Medicare Advantage Plans (Part C)

5 things to know about Medicare Advantage plans:

  1. It is also known as Medicare Part C.
  2. It is an alternative way to get Medicare coverage through private insurance companies instead of the federal government.
  3. It provides the same benefits as Original Medicare and may include additional benefits such as dental, vision, drug, and wellness program coverage.
  4. You must be enrolled in Original Medicare before you can enroll in a Medicare Advantage plan.
  5. Unlike Original Medicare, Medicare Advantage plans often have network restrictions.

Medicare Advantage plans (Medicare Part C) are a form of private health insurance that provide the same coverage as Medicare Parts A & B (Original Medicare) and may include additional benefits such as dental, vision, and prescription drug coverage.

Medicare Advantage plans are widely used in the United States. In 2014, approximately 15.7 million people were enrolled in Medicare Advantage plans, according to the Kaiser Family Foundation (KFF).

You enroll in a Medicare Advantage plan through a private insurance company, not the government.

You must be enrolled in Original Medicare before you can enroll in a Medicare Advantage plan.

Eligibility

There are 3 general eligibility requirements to qualify for Medicare Part C:

  1. You must be enrolled in Original Medicare (Parts A & B);
  2. There must be a Medicare Advantage plan offered in your area; and
  3. You do not have End Stage Renal Disease (ESRD).

You cannot have a Medicare Advantage plan and a Medicare Supplement insurance policy at the same time.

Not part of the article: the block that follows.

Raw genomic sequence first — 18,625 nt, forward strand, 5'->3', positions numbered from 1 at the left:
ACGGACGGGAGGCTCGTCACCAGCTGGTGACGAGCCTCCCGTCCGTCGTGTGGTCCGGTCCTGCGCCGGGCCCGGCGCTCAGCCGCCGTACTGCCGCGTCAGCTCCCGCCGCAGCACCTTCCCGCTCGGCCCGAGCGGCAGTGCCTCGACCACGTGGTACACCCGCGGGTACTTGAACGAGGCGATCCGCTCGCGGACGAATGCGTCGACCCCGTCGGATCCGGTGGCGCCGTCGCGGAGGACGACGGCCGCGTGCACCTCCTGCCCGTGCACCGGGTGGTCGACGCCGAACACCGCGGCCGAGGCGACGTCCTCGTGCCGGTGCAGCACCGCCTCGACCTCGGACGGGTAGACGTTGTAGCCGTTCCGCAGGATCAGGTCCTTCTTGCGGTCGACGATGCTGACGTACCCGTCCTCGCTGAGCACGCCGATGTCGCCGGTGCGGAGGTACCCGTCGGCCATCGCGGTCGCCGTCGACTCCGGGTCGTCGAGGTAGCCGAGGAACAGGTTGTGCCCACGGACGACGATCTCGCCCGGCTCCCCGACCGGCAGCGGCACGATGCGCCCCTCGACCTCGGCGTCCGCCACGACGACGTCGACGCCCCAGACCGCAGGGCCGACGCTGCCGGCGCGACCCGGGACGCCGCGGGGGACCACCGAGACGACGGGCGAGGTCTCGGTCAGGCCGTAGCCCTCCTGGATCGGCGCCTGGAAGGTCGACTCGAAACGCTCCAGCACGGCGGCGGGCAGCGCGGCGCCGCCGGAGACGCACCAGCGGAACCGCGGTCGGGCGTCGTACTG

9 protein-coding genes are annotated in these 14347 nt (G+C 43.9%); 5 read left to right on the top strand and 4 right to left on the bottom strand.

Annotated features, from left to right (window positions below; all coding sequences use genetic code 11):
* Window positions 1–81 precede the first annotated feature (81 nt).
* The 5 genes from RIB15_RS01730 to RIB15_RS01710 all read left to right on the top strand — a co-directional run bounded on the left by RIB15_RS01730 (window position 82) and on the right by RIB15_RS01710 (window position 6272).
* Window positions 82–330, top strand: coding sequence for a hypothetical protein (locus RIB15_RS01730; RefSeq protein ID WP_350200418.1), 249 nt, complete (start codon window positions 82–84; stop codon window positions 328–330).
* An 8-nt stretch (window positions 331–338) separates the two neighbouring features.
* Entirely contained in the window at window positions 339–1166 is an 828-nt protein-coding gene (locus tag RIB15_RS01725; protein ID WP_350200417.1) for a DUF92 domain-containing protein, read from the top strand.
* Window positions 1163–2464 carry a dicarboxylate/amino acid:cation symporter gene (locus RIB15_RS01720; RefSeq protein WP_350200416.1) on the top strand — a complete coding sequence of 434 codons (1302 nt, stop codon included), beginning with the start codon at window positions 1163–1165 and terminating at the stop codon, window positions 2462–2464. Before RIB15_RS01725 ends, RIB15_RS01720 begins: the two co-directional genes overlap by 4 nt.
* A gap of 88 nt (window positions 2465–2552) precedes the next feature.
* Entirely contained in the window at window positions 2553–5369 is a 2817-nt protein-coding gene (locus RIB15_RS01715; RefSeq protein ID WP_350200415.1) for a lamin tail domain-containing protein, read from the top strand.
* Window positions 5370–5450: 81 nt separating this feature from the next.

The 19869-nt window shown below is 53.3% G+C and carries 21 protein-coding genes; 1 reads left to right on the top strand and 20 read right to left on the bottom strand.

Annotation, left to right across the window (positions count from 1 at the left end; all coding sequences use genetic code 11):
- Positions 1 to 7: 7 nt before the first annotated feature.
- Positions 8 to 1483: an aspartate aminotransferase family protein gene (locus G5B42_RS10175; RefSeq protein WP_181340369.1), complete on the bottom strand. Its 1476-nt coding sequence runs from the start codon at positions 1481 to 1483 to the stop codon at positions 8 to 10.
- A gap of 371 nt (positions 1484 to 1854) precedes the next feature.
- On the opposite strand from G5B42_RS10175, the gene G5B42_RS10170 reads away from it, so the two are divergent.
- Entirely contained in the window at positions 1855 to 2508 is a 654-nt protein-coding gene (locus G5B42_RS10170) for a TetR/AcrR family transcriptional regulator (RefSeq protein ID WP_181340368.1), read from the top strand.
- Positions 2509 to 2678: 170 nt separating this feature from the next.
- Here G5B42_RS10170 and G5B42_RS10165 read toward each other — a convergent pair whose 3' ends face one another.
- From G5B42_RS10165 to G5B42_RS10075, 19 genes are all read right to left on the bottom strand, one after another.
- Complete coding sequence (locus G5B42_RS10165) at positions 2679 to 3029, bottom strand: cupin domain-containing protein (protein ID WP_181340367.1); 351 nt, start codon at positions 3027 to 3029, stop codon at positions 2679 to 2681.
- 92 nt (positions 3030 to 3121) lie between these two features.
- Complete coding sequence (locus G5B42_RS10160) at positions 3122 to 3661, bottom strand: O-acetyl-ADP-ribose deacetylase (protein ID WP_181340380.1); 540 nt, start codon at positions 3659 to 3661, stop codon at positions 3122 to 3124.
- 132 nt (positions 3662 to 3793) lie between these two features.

More info: Medicare Advantage eligibility

Benefits

All Medicare Advantage plans include the same standard benefits as Original Medicare. Some Medicare Advantage plans also provide extra benefits such as prescription drug, dental, and vision coverage. Additional benefits vary from plan to plan.

Some types of plans restrict your coverage to in-network health care providers.

More info: What does Medicare Part C cover?

Enrolling in a plan

Medicare requires that you enroll in, disenroll from, or make changes to your Medicare Advantage plan only during pre-determined enrollment periods.

If you are enrolling for the first time, you may be able to join a plan during your Initial Enrollment Period, which occurs around your 65th birthday.

You also may be able to join or switch plans during the annual Medicare Open Enrollment Period, which runs from October to December every year.

There are also Special Enrollment Periods that may let you join a plan outside of the main enrollment periods, depending on your circumstances.

More info: How to apply for a Medicare Advantage plan

Costs

If you enroll in a Medicare Advantage plan, you may have to pay some or all of the following expenses:

  1. Original Medicare premiums
  2. Medicare Advantage plan premiums
  3. Out-of-pocket costs such as co-payments, co-insurance, and deductibles

Plan options

In 2014, there were over 2,000 different Medicare Advantage plans available nationwide, according to the KFF. The number of plans available to you will depend in part on where you live and how many companies offer coverage in your area.

There are 5 major types of Medicare Advantage plans:

  1. Health Maintenance Organizations (HMOs)
  2. Preferred Provider Organizations (PPOs)
  3. Private Fee-for-Service (PFFS) plans
  4. Special Needs Plans (SNPs)
  5. Medical Savings Accounts (MSAs)

The type of plan you choose may affect your prescription drug coverage options, referral requirements, and network restrictions.

More info: Medicare Advantage plan options

Comparing Medicare Advantage plans

You should review the following 4 factors before enrolling in a specific Medicare Advantage plan:

  1. Type of plan
  2. Benefits
  3. Star rating
  4. Costs

More info: Comparing Medicare Advantage plans